Former heavyweight champion Mike Tyson has done much in recent years to straighten his life. To see him now, the zaniness of his past seems so long ago.
Tyson is traveling the country doing a one-man show on his life and he now seems so normal that he often sounds as if he's speaking of someone else.
But Tyson appeared on the CBS' "The Late, Late Show with Craig Ferguson," on Wednesday and humorously dispelled the notion that he is somehow normal.
Ferguson: Your background was pretty tough, right? You take a man like that, you take a kid, and you say, 'All right. Learn how to fight. Here's all this money. Here's all this fame. And remember, don't go crazy!' That's not going to happen.
Tyson: No! I was crazy when they first met me.
Ferguson: Really? How are things now, then? You still crazy?
Tyson: Oh, absolutely! Out of my mind! But it's controlled!
Mike Tyson (R) embraces former foe Evander Holyfield (AP)Tyson is hardly crazy, though. He's a smart guy who has done a lot of, well, yes, crazy things in his life. But he's settled down tremendously since leaving boxing and has channeled his energy for good.
His wife, Kiki, persuaded him to do the one-man show in which he lays bare the most intimate details of his life.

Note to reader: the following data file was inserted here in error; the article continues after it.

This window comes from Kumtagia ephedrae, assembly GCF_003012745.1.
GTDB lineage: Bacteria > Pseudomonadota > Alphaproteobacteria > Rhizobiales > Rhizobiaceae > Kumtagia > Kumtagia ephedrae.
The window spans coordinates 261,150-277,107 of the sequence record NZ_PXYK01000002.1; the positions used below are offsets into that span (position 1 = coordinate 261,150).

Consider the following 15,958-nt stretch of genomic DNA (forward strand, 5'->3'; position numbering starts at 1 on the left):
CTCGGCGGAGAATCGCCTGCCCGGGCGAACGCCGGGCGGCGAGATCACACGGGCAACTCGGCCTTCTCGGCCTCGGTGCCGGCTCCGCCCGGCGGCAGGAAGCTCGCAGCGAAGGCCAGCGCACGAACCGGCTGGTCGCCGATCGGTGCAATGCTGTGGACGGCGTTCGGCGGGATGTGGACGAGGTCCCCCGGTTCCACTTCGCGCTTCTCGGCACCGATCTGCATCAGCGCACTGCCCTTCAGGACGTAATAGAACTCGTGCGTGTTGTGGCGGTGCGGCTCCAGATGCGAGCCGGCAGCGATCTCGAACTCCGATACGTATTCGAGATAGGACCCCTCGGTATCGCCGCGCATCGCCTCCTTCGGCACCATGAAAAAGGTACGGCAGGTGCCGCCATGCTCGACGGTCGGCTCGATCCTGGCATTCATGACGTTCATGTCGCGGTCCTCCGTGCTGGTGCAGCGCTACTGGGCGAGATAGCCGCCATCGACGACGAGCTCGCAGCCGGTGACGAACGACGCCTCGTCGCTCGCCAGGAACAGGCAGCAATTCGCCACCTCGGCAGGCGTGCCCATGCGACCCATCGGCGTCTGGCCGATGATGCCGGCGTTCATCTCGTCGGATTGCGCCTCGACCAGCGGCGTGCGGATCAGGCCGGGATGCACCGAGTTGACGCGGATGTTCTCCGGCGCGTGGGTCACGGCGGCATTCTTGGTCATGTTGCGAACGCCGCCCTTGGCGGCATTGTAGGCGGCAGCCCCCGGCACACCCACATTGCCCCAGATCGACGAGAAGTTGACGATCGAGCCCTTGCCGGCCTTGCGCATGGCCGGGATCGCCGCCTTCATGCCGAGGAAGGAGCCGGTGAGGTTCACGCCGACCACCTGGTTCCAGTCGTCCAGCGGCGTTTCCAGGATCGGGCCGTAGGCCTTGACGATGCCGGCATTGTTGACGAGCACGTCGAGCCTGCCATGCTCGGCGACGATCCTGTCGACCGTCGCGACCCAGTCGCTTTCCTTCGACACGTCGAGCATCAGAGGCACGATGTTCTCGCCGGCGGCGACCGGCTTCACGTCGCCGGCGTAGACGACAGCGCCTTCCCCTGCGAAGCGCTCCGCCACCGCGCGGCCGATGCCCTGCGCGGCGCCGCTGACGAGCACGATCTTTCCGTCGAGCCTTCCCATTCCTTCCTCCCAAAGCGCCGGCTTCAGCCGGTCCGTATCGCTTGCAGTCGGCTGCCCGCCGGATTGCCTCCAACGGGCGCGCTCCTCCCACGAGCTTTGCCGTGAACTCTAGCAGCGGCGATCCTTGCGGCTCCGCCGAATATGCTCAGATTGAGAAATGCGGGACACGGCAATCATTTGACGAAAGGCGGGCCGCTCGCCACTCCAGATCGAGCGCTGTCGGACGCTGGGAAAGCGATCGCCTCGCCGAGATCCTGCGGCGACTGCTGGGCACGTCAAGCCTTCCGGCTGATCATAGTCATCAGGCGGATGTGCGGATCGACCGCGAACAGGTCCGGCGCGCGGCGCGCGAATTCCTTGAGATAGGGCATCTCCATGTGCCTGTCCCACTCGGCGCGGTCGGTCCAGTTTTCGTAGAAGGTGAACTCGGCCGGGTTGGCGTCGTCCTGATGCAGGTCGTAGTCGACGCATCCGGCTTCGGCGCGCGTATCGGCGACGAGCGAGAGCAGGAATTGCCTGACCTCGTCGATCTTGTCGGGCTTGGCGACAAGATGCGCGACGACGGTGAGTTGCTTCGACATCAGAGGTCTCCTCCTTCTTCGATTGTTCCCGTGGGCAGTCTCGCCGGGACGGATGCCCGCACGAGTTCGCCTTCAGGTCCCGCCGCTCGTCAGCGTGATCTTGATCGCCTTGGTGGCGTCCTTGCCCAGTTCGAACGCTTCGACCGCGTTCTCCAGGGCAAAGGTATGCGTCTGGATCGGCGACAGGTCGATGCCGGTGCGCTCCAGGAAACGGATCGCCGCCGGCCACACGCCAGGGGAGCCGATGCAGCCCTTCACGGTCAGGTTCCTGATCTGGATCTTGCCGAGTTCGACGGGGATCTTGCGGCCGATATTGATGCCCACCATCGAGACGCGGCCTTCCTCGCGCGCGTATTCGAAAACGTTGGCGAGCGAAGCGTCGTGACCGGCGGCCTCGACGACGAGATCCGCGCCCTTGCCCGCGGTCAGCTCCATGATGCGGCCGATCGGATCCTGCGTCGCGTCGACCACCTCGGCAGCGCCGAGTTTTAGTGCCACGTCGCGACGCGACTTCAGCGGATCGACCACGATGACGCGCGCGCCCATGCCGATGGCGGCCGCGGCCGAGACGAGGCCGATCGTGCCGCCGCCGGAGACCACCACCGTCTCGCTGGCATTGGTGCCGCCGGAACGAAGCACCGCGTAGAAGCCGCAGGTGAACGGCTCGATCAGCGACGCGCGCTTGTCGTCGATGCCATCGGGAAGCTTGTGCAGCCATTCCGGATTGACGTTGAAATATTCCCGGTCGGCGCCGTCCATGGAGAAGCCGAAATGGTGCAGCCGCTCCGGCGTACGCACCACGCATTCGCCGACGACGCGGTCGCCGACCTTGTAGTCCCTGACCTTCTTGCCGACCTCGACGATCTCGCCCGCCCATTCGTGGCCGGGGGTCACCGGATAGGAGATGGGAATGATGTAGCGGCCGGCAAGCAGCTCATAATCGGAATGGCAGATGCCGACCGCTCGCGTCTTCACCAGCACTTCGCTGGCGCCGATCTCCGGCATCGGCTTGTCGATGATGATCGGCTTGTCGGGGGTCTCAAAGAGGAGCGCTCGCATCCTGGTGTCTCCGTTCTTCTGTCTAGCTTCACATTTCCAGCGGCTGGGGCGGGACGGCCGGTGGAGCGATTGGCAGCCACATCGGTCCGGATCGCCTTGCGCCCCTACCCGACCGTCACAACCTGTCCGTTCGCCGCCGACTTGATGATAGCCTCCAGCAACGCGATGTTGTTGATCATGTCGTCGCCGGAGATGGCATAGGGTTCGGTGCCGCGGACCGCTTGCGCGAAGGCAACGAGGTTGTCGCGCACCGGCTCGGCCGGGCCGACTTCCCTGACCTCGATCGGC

Ferguson got a lot of laughs with his interview, but he showed that Tyson still must fight the demons that haunted him every day. Ferguson asked him about rage and whether it still exists. That rage is what once led him to bite Evander Holyfield's ears during a 1997 fight in Las Vegas.
Tyson smiles, but his answer is telling.
Oh, it exists still. For it to not exist after all these years of existence is ludicrous. So it exists, but I take care of it. I don't go around whacking stuff. I've accepted the fact I'm never going to be wealthy again.
Tyson earned more than $300 million in his career, but blew it all and had to declare bankruptcy in 2003. He had more than $27 million in debt at the time of filing.
Tyson's economic troubles are still ongoing. Last week, he sued his former financial adviser for $5 million, claiming he was given "deceptive and faulty financial advice."
He'll probably always have some sort of turmoil in his life as the result of his professional career, during which he became one of the most recognizable figures on Earth.
The Tyson of these days, though, bares faint resemblance to the Tyson of yore. He's a guy one could sit down and have a drink with and talk sports for hours. Anyone who encountered him during his heyday knows that wasn't the case.
For those who wish to watch the entire interview, CBS has posted the entire episode.